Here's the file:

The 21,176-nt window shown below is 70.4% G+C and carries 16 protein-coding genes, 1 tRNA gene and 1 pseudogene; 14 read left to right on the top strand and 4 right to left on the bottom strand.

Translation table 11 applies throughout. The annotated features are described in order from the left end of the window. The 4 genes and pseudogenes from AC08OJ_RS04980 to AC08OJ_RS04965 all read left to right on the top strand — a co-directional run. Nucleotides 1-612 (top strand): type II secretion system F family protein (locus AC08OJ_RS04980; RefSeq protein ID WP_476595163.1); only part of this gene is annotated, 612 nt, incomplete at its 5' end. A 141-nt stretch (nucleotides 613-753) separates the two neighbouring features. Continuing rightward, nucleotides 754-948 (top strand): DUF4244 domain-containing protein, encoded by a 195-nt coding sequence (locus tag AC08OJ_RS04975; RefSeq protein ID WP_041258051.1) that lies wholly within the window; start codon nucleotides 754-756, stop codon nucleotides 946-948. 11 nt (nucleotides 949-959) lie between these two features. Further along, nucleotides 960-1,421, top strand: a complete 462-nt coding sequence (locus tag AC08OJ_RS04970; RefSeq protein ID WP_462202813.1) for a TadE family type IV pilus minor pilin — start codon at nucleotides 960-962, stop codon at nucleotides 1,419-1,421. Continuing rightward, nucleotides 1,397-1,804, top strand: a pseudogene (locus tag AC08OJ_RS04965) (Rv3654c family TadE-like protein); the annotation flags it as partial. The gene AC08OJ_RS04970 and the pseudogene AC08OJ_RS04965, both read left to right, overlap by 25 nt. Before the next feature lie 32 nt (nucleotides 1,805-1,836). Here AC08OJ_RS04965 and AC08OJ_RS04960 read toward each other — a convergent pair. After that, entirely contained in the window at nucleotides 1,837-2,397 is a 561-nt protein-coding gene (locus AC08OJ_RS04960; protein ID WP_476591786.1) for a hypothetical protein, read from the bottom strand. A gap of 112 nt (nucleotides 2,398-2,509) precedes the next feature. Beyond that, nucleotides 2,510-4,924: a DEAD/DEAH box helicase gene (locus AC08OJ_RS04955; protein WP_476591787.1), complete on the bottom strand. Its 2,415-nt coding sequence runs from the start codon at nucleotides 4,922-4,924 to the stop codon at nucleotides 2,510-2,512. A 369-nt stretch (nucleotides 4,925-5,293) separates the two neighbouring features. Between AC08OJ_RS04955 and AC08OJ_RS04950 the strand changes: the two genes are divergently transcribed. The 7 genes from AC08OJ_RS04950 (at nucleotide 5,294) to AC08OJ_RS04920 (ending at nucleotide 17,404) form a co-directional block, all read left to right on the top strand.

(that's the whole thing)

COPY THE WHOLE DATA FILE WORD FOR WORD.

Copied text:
The 21,176-nt window shown below is 70.4% G+C and carries 16 protein-coding genes, 1 tRNA gene and 1 pseudogene; 14 read left to right on the top strand and 4 right to left on the bottom strand.

Translation table 11 applies throughout. The annotated features are described in order from the left end of the window. The 4 genes and pseudogenes from AC08OJ_RS04980 to AC08OJ_RS04965 all read left to right on the top strand — a co-directional run. Nucleotides 1-612 (top strand): type II secretion system F family protein (locus AC08OJ_RS04980; RefSeq protein ID WP_476595163.1); only part of this gene is annotated, 612 nt, incomplete at its 5' end. A 141-nt stretch (nucleotides 613-753) separates the two neighbouring features. Continuing rightward, nucleotides 754-948 (top strand): DUF4244 domain-containing protein, encoded by a 195-nt coding sequence (locus tag AC08OJ_RS04975; RefSeq protein ID WP_041258051.1) that lies wholly within the window; start codon nucleotides 754-756, stop codon nucleotides 946-948. 11 nt (nucleotides 949-959) lie between these two features. Further along, nucleotides 960-1,421, top strand: a complete 462-nt coding sequence (locus tag AC08OJ_RS04970; RefSeq protein ID WP_462202813.1) for a TadE family type IV pilus minor pilin — start codon at nucleotides 960-962, stop codon at nucleotides 1,419-1,421. Continuing rightward, nucleotides 1,397-1,804, top strand: a pseudogene (locus tag AC08OJ_RS04965) (Rv3654c family TadE-like protein); the annotation flags it as partial. The gene AC08OJ_RS04970 and the pseudogene AC08OJ_RS04965, both read left to right, overlap by 25 nt. Before the next feature lie 32 nt (nucleotides 1,805-1,836). Here AC08OJ_RS04965 and AC08OJ_RS04960 read toward each other — a convergent pair. After that, entirely contained in the window at nucleotides 1,837-2,397 is a 561-nt protein-coding gene (locus AC08OJ_RS04960; protein ID WP_476591786.1) for a hypothetical protein, read from the bottom strand. A gap of 112 nt (nucleotides 2,398-2,509) precedes the next feature. Beyond that, nucleotides 2,510-4,924: a DEAD/DEAH box helicase gene (locus AC08OJ_RS04955; protein WP_476591787.1), complete on the bottom strand. Its 2,415-nt coding sequence runs from the start codon at nucleotides 4,922-4,924 to the stop codon at nucleotides 2,510-2,512. A 369-nt stretch (nucleotides 4,925-5,293) separates the two neighbouring features. Between AC08OJ_RS04955 and AC08OJ_RS04950 the strand changes: the two genes are divergently transcribed. The 7 genes from AC08OJ_RS04950 (at nucleotide 5,294) to AC08OJ_RS04920 (ending at nucleotide 17,404) form a co-directional block, all read left to right on the top strand.